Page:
involved in the production of sprouts (seed producers, seed 
conditioners and distributors, and sprout producers) to reduce the risk 
of sprouts serving as a vehicle for foodborne illness. The guidance is 
available at http://frwebgate.access.gpo.gov/cgi-bin/leaving.cgi?from=leavingFR.html&log=linklog&to=http://vm.cfsan.fda.gov/dms/sprougd1.html. Specific 

recommendations in this guidance include development and implementation 
of good agricultural practices and good manufacturing practices in the 
production and handling of seeds and sprouts, seed disinfection 
treatments, and microbial testing of spent irrigation water before the 
sprouts enter the food supply. At the same time, FDA issued a second 
guidance entitled ``Guidance for Industry: Sampling and Microbial 
Testing of Spent Irrigation Water during Sprout Production,'' which 
contains recommendations to assist sprout producers in testing spent 
irrigation water for pathogens before sprout products enter the food 
supply. This second guidance is available at http://frwebgate.access.gpo.gov/cgi-bin/leaving.cgi?from=leavingFR.html&log=linklog&to=http://vm.cfsan.fda.gov/dms/sprougd2.html.
 FDA also served as a technical consultant to the 

California Department of Health Services, who, in cooperation with the 
sprout industry, developed a video to advise the sprout industry on how 
to produce safer product.
    For several years following release of FDA's guidance documents, 
foodborne illness outbreaks associated with alfalfa and clover sprouts 
appeared to diminish. In 2000, there was only one sprout-associated 
outbreak, compared to 6 outbreaks in 1999. Between 2000 and 2002, 
salmonellosis emerged as a foodborne illness associated with 
consumption of raw or lightly cooked mung bean sprouts. Recently, 
alfalfa sprouts remerged as a significant vehicle for foodborne 
illness, with 5 outbreaks in 2003 and 2 outbreaks in 2004.
    We have observed a downward trend in the average number of cases 
associated with an outbreak since issuance of FDA's sprout guidances. 
Between 1996 and 1999, there were 14 outbreaks with 1,364 reported 
illnesses, an average of 97 cases per outbreak. Since FDA issued its 
sprout guidances, there have been 13 outbreaks with 272 reported 
illnesses, an average of 21 cases per outbreak.
    FDA believes that the 1999 sprout guidances have had a significant 
positive effect on reducing both the number of outbreaks associated 
with sprouts and on the number of cases per outbreak. However, based on 
continuing outbreaks associated with raw and lightly cooked sprouts, 
the agency is concerned that further action may be needed to ensure 
sustained adoption of effective preventive controls by the seed and 
sprout industry as a whole. In October 2004, FDA released the Produce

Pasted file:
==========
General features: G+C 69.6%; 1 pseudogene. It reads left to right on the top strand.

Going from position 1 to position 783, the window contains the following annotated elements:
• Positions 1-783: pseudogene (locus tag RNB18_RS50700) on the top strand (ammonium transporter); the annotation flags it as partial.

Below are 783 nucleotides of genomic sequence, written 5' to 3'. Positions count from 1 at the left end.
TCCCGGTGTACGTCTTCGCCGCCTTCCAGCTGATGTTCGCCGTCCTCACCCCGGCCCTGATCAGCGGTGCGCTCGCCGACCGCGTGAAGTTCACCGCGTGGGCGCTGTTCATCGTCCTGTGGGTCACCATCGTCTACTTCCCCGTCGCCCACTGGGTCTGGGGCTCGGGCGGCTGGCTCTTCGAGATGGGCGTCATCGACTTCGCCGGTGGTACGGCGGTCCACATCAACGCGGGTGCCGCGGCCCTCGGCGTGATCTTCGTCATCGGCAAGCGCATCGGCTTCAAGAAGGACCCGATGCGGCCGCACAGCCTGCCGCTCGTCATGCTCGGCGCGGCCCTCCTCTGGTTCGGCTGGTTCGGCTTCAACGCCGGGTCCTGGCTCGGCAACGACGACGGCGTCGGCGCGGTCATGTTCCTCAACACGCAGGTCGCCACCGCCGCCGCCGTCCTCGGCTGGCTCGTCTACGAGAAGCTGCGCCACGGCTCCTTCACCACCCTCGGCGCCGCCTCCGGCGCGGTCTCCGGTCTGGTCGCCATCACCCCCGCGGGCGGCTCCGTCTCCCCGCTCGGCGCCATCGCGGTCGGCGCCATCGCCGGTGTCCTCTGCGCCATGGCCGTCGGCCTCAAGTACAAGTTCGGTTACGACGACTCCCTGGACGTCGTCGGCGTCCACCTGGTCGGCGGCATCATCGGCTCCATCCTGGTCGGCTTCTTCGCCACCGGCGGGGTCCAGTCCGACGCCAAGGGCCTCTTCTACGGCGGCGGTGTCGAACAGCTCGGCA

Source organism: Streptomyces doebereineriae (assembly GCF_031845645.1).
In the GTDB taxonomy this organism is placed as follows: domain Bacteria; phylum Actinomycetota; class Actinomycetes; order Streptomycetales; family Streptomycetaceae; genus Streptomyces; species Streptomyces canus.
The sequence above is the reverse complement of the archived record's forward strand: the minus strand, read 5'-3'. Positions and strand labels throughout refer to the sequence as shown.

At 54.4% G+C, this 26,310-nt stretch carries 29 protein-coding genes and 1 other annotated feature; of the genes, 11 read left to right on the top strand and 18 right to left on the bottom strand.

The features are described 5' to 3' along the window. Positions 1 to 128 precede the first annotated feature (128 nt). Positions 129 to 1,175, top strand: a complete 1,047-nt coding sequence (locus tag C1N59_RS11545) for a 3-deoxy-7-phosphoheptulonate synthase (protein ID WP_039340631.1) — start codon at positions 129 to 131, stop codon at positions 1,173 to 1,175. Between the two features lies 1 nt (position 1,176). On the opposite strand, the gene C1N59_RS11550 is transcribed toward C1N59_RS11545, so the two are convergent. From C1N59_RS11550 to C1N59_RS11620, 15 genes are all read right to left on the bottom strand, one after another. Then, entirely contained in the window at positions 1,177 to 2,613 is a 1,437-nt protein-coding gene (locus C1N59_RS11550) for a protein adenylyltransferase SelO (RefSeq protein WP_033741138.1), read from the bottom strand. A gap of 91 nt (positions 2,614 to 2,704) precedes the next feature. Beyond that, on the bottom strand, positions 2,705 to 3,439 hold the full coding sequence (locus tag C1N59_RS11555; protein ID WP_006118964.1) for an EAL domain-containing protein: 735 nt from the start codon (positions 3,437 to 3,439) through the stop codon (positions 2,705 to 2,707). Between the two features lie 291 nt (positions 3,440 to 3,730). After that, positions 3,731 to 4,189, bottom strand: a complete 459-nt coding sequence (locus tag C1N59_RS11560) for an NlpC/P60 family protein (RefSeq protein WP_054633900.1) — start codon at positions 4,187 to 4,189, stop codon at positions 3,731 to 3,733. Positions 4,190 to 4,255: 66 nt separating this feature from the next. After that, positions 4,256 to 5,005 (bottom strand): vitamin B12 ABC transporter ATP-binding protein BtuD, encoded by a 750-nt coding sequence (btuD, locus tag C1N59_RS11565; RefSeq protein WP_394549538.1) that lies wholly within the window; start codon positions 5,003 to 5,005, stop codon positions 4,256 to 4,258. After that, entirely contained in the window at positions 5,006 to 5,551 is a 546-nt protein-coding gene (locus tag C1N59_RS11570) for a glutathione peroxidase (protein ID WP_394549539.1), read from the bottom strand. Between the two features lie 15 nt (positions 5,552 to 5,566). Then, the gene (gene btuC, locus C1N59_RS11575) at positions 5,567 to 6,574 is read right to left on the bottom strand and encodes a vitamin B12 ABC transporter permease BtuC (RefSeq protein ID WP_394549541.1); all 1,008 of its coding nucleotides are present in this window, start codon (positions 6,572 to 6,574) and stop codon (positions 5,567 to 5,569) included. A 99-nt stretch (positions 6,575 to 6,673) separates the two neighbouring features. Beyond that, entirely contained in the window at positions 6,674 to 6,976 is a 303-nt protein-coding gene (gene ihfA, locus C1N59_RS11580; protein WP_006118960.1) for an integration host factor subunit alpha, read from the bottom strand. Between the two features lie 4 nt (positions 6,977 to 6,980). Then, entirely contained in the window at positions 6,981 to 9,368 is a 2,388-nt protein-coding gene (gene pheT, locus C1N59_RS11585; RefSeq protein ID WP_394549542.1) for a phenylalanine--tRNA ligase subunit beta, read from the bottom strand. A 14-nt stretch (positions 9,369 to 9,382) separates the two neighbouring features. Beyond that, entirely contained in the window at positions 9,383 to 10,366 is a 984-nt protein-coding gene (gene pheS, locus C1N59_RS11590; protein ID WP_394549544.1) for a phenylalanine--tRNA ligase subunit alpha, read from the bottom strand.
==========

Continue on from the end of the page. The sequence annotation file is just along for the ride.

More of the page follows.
Action Plan. Now, FDA is considering whether a proposed regulation is 
needed to codify and expand on the existing sprout guidance.
    FDA believes that a good first step to improving the safety of 
sprouts is to engage and solicit the views of other Government agencies 
at the Federal (Environmental Protection Agency, U.S. Department of 
Agriculture, Centers for Disease Control), state, and local levels, 
from industry, from consumer groups, and from the public generally 
about the current science relating to preventing or minimizing 
foodborne illness associated with the consumption of sprouts. The 
public meeting and period for submission of written comments are 
intended to provide that opportunity. FDA requests that comments 
presented at the public meeting or otherwise communicated to the agency 
focus on the questions set out in section II of this document.

II. Questions

    1. What concepts or underlying principles should guide efforts to 
improve the safety of sprouts?
    2. Which practices primarily contribute to the contamination with 
harmful pathogens of seeds used for sprouting? Which intervention 
strategies can help prevent, reduce, or control this contamination of 
seeds used for sprouting? Where appropriate, identify barriers to 
adopting effective preventive controls for this contamination, and, if 
possible, suggest mechanisms to overcome these barriers.
    3. Which practices primarily contribute to the contamination with 
harmful pathogens of sprouts? Which intervention strategies can help 
prevent, reduce, or control the contamination of sprouts? Where 
appropriate, identify barriers to adopting effective preventive 
controls for this contamination, and, if possible, suggest mechanisms 
to overcome these barriers.
    4. Do the preventive controls recommended in FDA's sprout guidances 
(http://frwebgate.access.gpo.gov/cgi-bin/leaving.cgi?from=leavingFR.html&log=linklog&to=http://vm.cfsan.fda.gov/dms/sprougd1.html and http://frwebgate.access.gpo.gov/cgi-bin/leaving.cgi?from=leavingFR.html&log=linklog&to=http://vm.cfsan.fda.gov/dms/sprougd2.html